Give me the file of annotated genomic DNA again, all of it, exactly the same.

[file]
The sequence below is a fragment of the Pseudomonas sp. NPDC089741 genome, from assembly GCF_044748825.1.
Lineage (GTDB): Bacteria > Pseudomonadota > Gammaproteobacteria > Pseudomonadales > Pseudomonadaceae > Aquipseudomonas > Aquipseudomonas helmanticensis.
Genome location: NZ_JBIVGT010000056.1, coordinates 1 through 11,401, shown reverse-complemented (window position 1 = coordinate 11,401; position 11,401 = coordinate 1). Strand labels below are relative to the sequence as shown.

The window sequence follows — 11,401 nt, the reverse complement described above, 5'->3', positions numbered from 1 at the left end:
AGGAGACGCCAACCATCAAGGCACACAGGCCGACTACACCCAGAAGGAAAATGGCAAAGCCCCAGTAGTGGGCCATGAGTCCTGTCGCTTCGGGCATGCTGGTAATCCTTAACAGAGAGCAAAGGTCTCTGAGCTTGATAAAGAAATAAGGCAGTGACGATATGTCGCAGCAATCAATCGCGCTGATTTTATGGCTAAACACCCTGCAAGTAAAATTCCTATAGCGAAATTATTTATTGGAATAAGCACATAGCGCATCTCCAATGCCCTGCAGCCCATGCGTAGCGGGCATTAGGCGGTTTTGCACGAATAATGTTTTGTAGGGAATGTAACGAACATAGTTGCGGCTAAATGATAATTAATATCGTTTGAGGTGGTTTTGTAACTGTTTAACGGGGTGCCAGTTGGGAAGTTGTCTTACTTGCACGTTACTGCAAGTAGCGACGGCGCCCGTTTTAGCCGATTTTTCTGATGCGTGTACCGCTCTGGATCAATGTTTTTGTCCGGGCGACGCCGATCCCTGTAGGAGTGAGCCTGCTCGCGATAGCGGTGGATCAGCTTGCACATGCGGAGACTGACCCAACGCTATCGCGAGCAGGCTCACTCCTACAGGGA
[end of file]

The sequence below is a fragment of the Pseudomonas sp. NPDC089741 genome, from assembly GCF_044748825.1.
Lineage (GTDB): Bacteria > Pseudomonadota > Gammaproteobacteria > Pseudomonadales > Pseudomonadaceae > Aquipseudomonas > Aquipseudomonas helmanticensis.
Genome location: NZ_JBIVGT010000056.1, coordinates 1 through 11,401, shown reverse-complemented (window position 1 = coordinate 11,401; position 11,401 = coordinate 1). Strand labels below are relative to the sequence as shown.

The window sequence follows — 11,401 nt, the reverse complement described above, 5'->3', positions numbered from 1 at the left end:
AGGAGACGCCAACCATCAAGGCACACAGGCCGACTACACCCAGAAGGAAAATGGCAAAGCCCCAGTAGTGGGCCATGAGTCCTGTCGCTTCGGGCATGCTGGTAATCCTTAACAGAGAGCAAAGGTCTCTGAGCTTGATAAAGAAATAAGGCAGTGACGATATGTCGCAGCAATCAATCGCGCTGATTTTATGGCTAAACACCCTGCAAGTAAAATTCCTATAGCGAAATTATTTATTGGAATAAGCACATAGCGCATCTCCAATGCCCTGCAGCCCATGCGTAGCGGGCATTAGGCGGTTTTGCACGAATAATGTTTTGTAGGGAATGTAACGAACATAGTTGCGGCTAAATGATAATTAATATCGTTTGAGGTGGTTTTGTAACTGTTTAACGGGGTGCCAGTTGGGAAGTTGTCTTACTTGCACGTTACTGCAAGTAGCGACGGCGCCCGTTTTAGCCGATTTTTCTGATGCGTGTACCGCTCTGGATCAATGTTTTTGTCCGGGCGACGCCGATCCCTGTAGGAGTGAGCCTGCTCGCGATAGCGGTGGATCAGCTTGCACATGCGGAGACTGACCCAACGCTATCGCGAGCAGGCTCACTCCTACAGGGA